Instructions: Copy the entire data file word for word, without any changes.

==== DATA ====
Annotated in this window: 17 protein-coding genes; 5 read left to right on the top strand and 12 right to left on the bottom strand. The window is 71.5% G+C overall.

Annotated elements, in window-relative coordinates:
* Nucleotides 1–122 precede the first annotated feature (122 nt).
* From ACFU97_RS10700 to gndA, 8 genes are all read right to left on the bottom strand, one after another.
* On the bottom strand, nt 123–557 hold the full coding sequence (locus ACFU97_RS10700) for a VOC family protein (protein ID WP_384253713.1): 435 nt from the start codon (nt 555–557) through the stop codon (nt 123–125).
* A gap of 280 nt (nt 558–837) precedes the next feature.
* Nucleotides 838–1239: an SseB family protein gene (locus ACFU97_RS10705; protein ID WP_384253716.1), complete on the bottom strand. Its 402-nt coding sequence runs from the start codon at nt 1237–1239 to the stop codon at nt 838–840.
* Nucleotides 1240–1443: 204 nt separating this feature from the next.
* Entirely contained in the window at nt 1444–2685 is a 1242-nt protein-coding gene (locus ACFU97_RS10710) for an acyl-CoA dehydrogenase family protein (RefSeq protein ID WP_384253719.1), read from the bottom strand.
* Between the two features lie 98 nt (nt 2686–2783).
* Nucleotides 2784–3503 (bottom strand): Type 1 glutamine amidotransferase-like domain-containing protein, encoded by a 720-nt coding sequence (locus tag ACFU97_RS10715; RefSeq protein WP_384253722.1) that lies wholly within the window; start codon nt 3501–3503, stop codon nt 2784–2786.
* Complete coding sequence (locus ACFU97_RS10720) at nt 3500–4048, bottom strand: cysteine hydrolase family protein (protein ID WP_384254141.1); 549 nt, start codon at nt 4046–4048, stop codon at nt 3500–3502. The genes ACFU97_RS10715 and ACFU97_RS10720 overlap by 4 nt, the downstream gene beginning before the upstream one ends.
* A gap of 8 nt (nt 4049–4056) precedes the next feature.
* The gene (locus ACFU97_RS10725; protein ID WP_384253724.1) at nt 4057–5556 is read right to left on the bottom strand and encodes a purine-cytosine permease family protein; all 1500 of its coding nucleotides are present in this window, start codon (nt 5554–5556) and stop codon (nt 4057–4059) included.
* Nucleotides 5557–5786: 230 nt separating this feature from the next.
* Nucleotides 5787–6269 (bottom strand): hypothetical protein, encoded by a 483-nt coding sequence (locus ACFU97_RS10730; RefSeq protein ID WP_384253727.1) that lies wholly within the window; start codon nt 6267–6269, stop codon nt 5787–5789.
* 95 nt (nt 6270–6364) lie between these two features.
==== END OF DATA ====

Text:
Annotated in this window: 17 protein-coding genes; 5 read left to right on the top strand and 12 right to left on the bottom strand. The window is 71.5% G+C overall.

Annotated elements, in window-relative coordinates:
* Nucleotides 1–122 precede the first annotated feature (122 nt).
* From ACFU97_RS10700 to gndA, 8 genes are all read right to left on the bottom strand, one after another.
* On the bottom strand, nt 123–557 hold the full coding sequence (locus ACFU97_RS10700) for a VOC family protein (protein ID WP_384253713.1): 435 nt from the start codon (nt 555–557) through the stop codon (nt 123–125).
* A gap of 280 nt (nt 558–837) precedes the next feature.
* Nucleotides 838–1239: an SseB family protein gene (locus ACFU97_RS10705; protein ID WP_384253716.1), complete on the bottom strand. Its 402-nt coding sequence runs from the start codon at nt 1237–1239 to the stop codon at nt 838–840.
* Nucleotides 1240–1443: 204 nt separating this feature from the next.
* Entirely contained in the window at nt 1444–2685 is a 1242-nt protein-coding gene (locus ACFU97_RS10710) for an acyl-CoA dehydrogenase family protein (RefSeq protein ID WP_384253719.1), read from the bottom strand.
* Between the two features lie 98 nt (nt 2686–2783).
* Nucleotides 2784–3503 (bottom strand): Type 1 glutamine amidotransferase-like domain-containing protein, encoded by a 720-nt coding sequence (locus tag ACFU97_RS10715; RefSeq protein WP_384253722.1) that lies wholly within the window; start codon nt 3501–3503, stop codon nt 2784–2786.
* Complete coding sequence (locus ACFU97_RS10720) at nt 3500–4048, bottom strand: cysteine hydrolase family protein (protein ID WP_384254141.1); 549 nt, start codon at nt 4046–4048, stop codon at nt 3500–3502. The genes ACFU97_RS10715 and ACFU97_RS10720 overlap by 4 nt, the downstream gene beginning before the upstream one ends.
* A gap of 8 nt (nt 4049–4056) precedes the next feature.
* The gene (locus ACFU97_RS10725; protein ID WP_384253724.1) at nt 4057–5556 is read right to left on the bottom strand and encodes a purine-cytosine permease family protein; all 1500 of its coding nucleotides are present in this window, start codon (nt 5554–5556) and stop codon (nt 4057–4059) included.
* Nucleotides 5557–5786: 230 nt separating this feature from the next.
* Nucleotides 5787–6269 (bottom strand): hypothetical protein, encoded by a 483-nt coding sequence (locus ACFU97_RS10730; RefSeq protein ID WP_384253727.1) that lies wholly within the window; start codon nt 6267–6269, stop codon nt 5787–5789.
* 95 nt (nt 6270–6364) lie between these two features.